Ophelia has strengthened to a Category 3 hurricane this afternoon, with maximum sustained winds of 115mph. This sets a record as the most eastern cat. 3 hurricane in the Atlantic on record. Ophelia continues to move northeast at 25 mph to the southeast of the Azores today.
Ophelia is being steered by a deep southwesterly flow on the southern side of a broad long-wave upper trough extending south over the North Atlantic. This upper trough will amplify over the next few days, which will cause Ophelia to accelerate its forward speed as the mid-level flow increases, with Ophelia’s forward speed gradually increasing to 30 knots by the end of Sunday.
Models are in general agreement on Ophelia then tracking NE toward Ireland, and becoming a post-tropical depression by Monday, as vertical wind shear increases and it moves over sea surface temperatures below 20C further north. Ophelia looks to fall favourably into the right entrance region of a strong jet streak on the forward side of the upper trough, where upper divergence will help maintain large scale ascent, which combined with energy produced by a baroclinic environment of differing airmasses separated by the jet stream, will help maintain a strong but increasingly large wind field containing hurricane force winds as Ophelia approaches Ireland. What’s more, sea surface temperatures are generally a few degrees above average over where Ophelia will pass before reaching Irish waters, so this may add extra energy to help maintain the intense circulation.
Model guidance forecast the centre of Ophelia, either making landfall along the west coast of Ireland or staying over the Atlantic just west of the west coast. But either way, Ophelia will be a powerful extratropical depression likely producing hurricane-force winds as it approaches Ireland.
06z GEFS (ensemble) tracks for Ophelia
Met Eireann have issued a STATUS RED wind warning for Monday/Monday night for Galway, Mayo, Clare, Cork and Kerry. They are forecasting mean wind speeds in excess of 50 mph and wind gusts in excess of 80 mph over these areas. A STATUS ORANGE wind warning has been issued for the rest of the country, with wind speeds between 40-50mph and gusts between 68-80mph.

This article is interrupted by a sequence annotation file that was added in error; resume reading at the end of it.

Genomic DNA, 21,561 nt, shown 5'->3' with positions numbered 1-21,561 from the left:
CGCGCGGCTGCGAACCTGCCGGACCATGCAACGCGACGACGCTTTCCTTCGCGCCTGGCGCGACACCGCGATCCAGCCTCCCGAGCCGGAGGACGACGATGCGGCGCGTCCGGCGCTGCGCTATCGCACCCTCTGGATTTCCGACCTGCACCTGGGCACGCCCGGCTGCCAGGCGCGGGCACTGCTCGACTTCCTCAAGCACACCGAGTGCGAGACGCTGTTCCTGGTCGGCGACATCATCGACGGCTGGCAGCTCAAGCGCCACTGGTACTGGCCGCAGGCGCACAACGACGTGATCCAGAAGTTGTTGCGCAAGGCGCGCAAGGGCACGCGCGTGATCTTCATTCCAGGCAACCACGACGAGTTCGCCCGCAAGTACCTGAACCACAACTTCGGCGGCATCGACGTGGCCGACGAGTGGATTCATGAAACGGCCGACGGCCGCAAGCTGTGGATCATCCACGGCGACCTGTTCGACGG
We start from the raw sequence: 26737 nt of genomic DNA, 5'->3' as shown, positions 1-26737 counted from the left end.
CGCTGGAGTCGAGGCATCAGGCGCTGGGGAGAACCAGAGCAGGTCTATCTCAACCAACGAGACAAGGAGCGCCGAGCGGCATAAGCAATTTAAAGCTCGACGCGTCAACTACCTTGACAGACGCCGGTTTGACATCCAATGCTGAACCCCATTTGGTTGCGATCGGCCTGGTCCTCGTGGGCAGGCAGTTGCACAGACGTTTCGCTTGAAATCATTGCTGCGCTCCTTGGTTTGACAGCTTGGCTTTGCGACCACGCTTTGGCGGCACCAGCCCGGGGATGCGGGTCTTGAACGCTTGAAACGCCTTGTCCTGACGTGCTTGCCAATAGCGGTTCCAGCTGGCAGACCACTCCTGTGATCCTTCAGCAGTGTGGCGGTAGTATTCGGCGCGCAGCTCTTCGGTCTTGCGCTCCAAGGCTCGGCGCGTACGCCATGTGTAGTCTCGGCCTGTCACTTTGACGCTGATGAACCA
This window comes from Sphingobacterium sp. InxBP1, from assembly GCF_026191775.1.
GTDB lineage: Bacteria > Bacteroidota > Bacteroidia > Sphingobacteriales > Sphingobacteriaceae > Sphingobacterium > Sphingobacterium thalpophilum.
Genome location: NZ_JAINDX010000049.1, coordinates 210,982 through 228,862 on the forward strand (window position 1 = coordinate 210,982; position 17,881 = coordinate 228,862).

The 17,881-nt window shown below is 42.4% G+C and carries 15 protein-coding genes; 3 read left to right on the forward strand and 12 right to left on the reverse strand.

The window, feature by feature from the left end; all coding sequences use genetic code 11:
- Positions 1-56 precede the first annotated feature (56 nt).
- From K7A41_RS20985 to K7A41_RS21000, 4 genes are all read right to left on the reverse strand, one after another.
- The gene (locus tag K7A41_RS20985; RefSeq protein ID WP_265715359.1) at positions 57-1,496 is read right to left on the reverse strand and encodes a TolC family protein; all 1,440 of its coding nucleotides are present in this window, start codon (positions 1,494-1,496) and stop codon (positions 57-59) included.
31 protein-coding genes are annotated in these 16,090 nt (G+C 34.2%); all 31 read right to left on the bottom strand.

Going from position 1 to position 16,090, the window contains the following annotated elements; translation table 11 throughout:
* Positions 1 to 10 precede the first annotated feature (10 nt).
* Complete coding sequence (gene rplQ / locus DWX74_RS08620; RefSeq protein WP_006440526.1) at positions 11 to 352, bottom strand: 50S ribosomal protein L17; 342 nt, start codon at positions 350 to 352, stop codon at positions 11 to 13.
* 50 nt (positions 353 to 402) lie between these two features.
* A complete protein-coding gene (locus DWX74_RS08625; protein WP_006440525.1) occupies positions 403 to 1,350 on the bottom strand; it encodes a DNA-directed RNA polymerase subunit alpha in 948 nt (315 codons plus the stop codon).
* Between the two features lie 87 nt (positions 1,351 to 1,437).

Such strong winds could produce structural damage, cause widespread power outages across Ireland and Northern Ireland and create travel disruption. Also the winds over the Atlantic will create large swell and waves, ECMWF model forecasting wave heights reaching 35 feet or 10m to the south Ireland on Monday evening. This will create dangerous marine conditions, with potential for coastal flooding and tidal flooding inland.
Ophelia will weaken and fill as it continues on its expected forecast track northeast up the western side of Ireland then up across northern Scotland during Tuesday morning.
However, for the UK, a spell of very windy weather is likely for the north and west and the Met Office have issued yellow wind warnings for Monday and Tuesday for northern and western areas in association with ex-Ophelia. Strongest winds on Monday evening/night with southerly wind gusts of between 55 and 65 mph across much of the warning area with the potential for gusts of 80 mph in coastal areas, particularly in Northern Ireland. The wind warning extending into Tuesday morning, though by then southwesterly wind gusts between 50 and 60 mph across much of the warning area with the potential for gusts of 70 mph across the Central Belt of Scotland and parts of Northeast England.
Rainfall shouldn't be so much an issue compared to the wind, though western Ireland and NW Scotland could see 24 hour totals in excess of 50mm (2 inches) by Tuesday morning.